Oil Futures Settle Lower After Inventory Data

U.S crude oil

Oil set for biggest quarterly rise since 2009

Brent crude oil prices crept toward the key $70 level even as USA crude stockpiles swelled far above estimates and production hit a new high.

Despite the unexpected increase, oil prices were little changed after the report.

The brent crude rose to $69.11, while US crude tapped at $61.70, highrst since November 2018.

Six analysts polled by Reuters estimated, on average, that crude stocks fell by 1.2 million barrels in the week to March 29.

The OPEC+ reductions allayed concerns over an American Petroleum Institute report that was said to show a 3 million-barrel increase in USA crude inventories.

Oil prices could well break through the $70 level if official numbers from the US Energy Information Administration (EIA) reveal a reduction in US stockpiles and output, with the organisation scheduled to release its weekly report later on Wednesday.

Other oil-market news Saudi Aramco's bond prospectus revealed its giant Ghawar oil field can pump 3.8 million barrels a day, well below the more than 5 million that had become conventional wisdom in the market.

Crude's rebound this year - including the biggest quarterly gain in nearly a decade - has been a victory for the production cuts orchestrated by OPEC and its allies.

Brent futures fell five cents to $69.32 US mid-morning Wednesday.

USA crude production climbed 100,000 barrels per day (bpd) to a record 12.2 million bpd, after hovering around 12-12.1 million bpd since mid-February, according to the data from the Energy Information Administration.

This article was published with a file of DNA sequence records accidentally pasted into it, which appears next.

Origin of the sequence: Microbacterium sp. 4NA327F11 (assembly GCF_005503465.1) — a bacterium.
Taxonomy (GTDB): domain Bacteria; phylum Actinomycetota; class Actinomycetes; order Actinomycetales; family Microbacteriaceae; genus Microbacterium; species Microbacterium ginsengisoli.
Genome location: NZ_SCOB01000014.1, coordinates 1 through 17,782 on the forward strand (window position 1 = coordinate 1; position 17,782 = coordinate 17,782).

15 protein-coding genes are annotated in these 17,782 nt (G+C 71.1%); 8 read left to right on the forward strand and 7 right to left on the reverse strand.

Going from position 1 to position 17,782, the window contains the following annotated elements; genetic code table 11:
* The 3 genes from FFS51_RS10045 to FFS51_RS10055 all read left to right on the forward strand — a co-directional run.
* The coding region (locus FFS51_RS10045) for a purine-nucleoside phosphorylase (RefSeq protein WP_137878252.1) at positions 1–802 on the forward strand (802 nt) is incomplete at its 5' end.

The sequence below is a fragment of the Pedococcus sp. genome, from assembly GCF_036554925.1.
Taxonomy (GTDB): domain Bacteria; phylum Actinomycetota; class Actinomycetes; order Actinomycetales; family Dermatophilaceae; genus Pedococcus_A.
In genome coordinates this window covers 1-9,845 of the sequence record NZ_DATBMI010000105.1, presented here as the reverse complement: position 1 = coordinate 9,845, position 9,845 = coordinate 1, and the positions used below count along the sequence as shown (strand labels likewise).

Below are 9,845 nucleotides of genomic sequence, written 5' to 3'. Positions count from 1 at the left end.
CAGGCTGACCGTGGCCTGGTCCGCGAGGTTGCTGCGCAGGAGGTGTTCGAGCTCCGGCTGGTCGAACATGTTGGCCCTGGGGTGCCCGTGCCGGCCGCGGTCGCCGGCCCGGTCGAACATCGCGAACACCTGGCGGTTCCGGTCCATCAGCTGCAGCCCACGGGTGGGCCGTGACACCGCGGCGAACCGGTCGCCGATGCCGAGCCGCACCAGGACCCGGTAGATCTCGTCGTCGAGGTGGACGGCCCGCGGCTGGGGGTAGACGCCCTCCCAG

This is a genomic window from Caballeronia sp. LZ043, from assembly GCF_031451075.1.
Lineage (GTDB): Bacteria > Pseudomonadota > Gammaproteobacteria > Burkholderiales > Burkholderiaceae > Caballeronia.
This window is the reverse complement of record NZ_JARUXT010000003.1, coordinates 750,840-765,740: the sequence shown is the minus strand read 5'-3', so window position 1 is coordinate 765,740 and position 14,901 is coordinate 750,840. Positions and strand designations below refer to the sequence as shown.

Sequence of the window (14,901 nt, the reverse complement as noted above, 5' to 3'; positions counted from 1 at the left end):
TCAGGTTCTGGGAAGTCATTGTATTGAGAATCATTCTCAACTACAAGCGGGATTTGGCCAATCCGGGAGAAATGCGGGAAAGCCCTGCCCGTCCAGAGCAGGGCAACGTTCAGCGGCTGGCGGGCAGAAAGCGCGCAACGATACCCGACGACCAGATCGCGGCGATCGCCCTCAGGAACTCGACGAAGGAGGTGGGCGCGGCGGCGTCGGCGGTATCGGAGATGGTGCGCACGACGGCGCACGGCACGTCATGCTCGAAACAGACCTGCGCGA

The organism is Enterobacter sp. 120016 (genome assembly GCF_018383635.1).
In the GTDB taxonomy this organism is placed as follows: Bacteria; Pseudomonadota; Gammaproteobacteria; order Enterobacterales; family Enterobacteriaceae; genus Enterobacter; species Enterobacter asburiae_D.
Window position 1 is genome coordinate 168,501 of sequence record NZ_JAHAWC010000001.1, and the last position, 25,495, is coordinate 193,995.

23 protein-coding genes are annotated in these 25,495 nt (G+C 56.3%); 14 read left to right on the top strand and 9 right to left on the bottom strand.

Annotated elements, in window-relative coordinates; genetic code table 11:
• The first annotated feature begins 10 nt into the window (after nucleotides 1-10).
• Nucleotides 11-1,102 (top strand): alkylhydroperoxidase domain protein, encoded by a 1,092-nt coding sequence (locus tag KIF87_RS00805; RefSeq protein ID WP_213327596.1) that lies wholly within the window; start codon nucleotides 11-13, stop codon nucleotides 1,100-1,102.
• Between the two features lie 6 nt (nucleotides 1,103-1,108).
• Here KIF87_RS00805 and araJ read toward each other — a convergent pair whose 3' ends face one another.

Also start watching for the announcement of a U.S.

As the U.S.is pressuring countries to follow its lead on sanctions against Iran and Venezuela, low output from both countries are fueling the rise in oil prices.

Commerzbank said in a note that the EIA could further revise down USA production, after the agency last put January output at 11.9 million bpd, down 100,000 bpd from the previous month.

"We hear a lot of stories about long term substitution of oil demand by electricity: some of it will be fair, a lot of it will come through, but it's going to take a long time, and in the meantime demand remains robust, especially in the emerging markets which continue to buy a lot of crude".

However, analysts say it remains unlikely that that Trump administration will not renew some of the waivers, despite officials continuing to speak publicly about zeroing out Iran's crude exports.

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